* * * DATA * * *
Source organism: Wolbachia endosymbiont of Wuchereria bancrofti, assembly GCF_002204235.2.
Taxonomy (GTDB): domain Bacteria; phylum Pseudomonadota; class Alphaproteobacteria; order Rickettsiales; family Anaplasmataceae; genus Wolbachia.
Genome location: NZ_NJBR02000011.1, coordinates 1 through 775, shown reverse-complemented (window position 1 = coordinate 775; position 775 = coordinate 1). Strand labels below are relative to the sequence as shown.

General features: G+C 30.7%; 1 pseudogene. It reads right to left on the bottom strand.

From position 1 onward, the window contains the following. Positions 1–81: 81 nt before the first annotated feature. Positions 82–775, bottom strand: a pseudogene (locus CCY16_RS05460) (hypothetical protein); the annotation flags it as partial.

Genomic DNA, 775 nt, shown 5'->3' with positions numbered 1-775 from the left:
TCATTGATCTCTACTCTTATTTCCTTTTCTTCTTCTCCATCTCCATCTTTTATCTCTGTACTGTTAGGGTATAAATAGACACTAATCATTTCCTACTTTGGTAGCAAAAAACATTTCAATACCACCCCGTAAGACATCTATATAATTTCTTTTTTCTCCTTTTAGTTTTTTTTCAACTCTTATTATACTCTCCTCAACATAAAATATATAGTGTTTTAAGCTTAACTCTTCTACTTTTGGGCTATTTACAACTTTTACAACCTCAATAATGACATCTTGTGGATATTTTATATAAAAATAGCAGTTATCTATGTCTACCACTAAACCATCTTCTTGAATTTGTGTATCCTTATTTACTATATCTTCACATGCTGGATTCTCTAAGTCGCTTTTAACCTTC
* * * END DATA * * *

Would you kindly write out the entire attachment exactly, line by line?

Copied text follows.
Source organism: Wolbachia endosymbiont of Wuchereria bancrofti, assembly GCF_002204235.2.
Taxonomy (GTDB): domain Bacteria; phylum Pseudomonadota; class Alphaproteobacteria; order Rickettsiales; family Anaplasmataceae; genus Wolbachia.
Genome location: NZ_NJBR02000011.1, coordinates 1 through 775, shown reverse-complemented (window position 1 = coordinate 775; position 775 = coordinate 1). Strand labels below are relative to the sequence as shown.

General features: G+C 30.7%; 1 pseudogene. It reads right to left on the bottom strand.

From position 1 onward, the window contains the following. Positions 1–81: 81 nt before the first annotated feature. Positions 82–775, bottom strand: a pseudogene (locus CCY16_RS05460) (hypothetical protein); the annotation flags it as partial.

Genomic DNA, 775 nt, shown 5'->3' with positions numbered 1-775 from the left:
TCATTGATCTCTACTCTTATTTCCTTTTCTTCTTCTCCATCTCCATCTTTTATCTCTGTACTGTTAGGGTATAAATAGACACTAATCATTTCCTACTTTGGTAGCAAAAAACATTTCAATACCACCCCGTAAGACATCTATATAATTTCTTTTTTCTCCTTTTAGTTTTTTTTCAACTCTTATTATACTCTCCTCAACATAAAATATATAGTGTTTTAAGCTTAACTCTTCTACTTTTGGGCTATTTACAACTTTTACAACCTCAATAATGACATCTTGTGGATATTTTATATAAAAATAGCAGTTATCTATGTCTACCACTAAACCATCTTCTTGAATTTGTGTATCCTTATTTACTATATCTTCACATGCTGGATTCTCTAAGTCGCTTTTAACCTTC